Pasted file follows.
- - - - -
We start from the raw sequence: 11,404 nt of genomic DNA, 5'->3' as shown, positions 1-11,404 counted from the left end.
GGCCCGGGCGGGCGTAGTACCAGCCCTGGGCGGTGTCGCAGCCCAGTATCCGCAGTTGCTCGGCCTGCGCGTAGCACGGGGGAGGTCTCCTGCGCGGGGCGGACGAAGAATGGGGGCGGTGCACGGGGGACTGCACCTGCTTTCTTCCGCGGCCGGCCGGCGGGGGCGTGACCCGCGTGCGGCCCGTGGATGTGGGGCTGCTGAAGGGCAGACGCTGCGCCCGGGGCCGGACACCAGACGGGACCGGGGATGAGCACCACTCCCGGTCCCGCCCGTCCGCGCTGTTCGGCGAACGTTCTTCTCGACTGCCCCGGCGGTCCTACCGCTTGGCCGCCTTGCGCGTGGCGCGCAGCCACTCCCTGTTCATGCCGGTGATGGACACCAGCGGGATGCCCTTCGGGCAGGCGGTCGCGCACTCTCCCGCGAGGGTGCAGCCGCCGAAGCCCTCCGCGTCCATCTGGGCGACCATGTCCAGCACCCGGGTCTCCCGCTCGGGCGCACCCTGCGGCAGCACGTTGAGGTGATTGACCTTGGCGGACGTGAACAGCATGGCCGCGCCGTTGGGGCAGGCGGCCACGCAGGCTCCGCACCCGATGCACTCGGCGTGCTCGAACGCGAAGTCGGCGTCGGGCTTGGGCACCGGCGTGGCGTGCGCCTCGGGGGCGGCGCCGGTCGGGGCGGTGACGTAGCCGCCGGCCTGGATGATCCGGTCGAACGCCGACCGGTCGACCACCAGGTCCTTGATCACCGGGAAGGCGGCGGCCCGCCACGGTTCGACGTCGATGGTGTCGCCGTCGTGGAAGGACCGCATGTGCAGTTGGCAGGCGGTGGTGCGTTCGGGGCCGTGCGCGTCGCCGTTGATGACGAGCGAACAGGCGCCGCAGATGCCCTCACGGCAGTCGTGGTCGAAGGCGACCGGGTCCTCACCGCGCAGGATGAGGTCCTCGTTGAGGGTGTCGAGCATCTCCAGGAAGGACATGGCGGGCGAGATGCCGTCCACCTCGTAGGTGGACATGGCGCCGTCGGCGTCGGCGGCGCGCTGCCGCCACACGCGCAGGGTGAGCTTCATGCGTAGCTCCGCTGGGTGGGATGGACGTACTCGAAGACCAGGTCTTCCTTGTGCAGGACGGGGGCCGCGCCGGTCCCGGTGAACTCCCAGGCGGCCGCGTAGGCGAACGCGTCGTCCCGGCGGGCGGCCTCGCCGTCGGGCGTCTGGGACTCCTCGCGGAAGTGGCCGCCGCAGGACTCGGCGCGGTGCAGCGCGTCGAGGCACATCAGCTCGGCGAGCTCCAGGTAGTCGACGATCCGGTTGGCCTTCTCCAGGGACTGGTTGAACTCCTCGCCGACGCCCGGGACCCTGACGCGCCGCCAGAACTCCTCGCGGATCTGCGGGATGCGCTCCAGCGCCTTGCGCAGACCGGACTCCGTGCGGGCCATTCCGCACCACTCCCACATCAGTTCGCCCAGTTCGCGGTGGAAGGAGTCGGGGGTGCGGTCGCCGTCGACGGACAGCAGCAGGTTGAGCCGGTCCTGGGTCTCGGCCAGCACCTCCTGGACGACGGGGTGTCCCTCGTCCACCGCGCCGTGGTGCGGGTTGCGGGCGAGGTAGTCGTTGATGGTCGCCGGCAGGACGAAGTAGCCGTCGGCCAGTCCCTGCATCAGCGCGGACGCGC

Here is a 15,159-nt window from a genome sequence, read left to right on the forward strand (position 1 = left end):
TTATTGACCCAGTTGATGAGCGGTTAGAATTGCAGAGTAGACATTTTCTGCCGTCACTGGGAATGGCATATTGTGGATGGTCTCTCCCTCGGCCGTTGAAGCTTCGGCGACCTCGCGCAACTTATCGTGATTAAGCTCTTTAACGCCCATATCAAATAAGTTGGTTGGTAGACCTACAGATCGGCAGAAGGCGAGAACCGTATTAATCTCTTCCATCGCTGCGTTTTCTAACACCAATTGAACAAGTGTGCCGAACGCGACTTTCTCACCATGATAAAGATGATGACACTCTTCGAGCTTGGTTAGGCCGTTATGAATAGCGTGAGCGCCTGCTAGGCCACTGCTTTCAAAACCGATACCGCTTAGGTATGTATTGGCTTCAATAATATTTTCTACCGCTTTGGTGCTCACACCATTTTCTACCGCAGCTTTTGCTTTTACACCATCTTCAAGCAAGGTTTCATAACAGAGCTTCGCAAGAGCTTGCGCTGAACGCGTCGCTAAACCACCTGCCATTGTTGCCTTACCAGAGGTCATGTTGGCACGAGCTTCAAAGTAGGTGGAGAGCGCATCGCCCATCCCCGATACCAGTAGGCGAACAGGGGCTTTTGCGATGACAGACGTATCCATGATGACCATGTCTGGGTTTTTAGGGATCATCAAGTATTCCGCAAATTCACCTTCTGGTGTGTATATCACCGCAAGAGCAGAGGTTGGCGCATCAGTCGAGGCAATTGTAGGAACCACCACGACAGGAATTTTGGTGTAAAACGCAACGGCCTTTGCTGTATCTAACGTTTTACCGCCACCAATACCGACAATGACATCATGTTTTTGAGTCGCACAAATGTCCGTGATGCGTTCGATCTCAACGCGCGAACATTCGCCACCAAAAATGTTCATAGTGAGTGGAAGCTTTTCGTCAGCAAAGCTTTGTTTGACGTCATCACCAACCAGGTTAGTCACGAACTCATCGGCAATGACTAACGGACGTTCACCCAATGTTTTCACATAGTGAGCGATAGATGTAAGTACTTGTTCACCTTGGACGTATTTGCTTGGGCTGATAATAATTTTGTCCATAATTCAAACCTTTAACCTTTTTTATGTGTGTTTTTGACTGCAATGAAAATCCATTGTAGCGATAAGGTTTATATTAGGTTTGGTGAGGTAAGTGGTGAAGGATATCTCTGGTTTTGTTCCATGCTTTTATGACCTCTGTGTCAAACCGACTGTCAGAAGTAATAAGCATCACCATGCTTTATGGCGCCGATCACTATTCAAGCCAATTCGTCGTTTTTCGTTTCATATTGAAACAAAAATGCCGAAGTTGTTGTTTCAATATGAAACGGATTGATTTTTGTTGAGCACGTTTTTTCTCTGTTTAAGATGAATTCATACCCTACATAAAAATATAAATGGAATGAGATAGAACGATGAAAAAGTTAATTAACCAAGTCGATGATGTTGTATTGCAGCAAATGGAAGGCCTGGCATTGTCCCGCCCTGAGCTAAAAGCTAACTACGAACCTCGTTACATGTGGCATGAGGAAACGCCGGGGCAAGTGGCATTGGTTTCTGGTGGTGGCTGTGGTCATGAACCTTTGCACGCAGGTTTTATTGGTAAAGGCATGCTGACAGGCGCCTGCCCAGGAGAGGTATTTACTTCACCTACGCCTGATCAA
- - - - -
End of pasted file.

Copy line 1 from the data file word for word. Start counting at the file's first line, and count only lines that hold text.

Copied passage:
We start from the raw sequence: 11,404 nt of genomic DNA, 5'->3' as shown, positions 1-11,404 counted from the left end.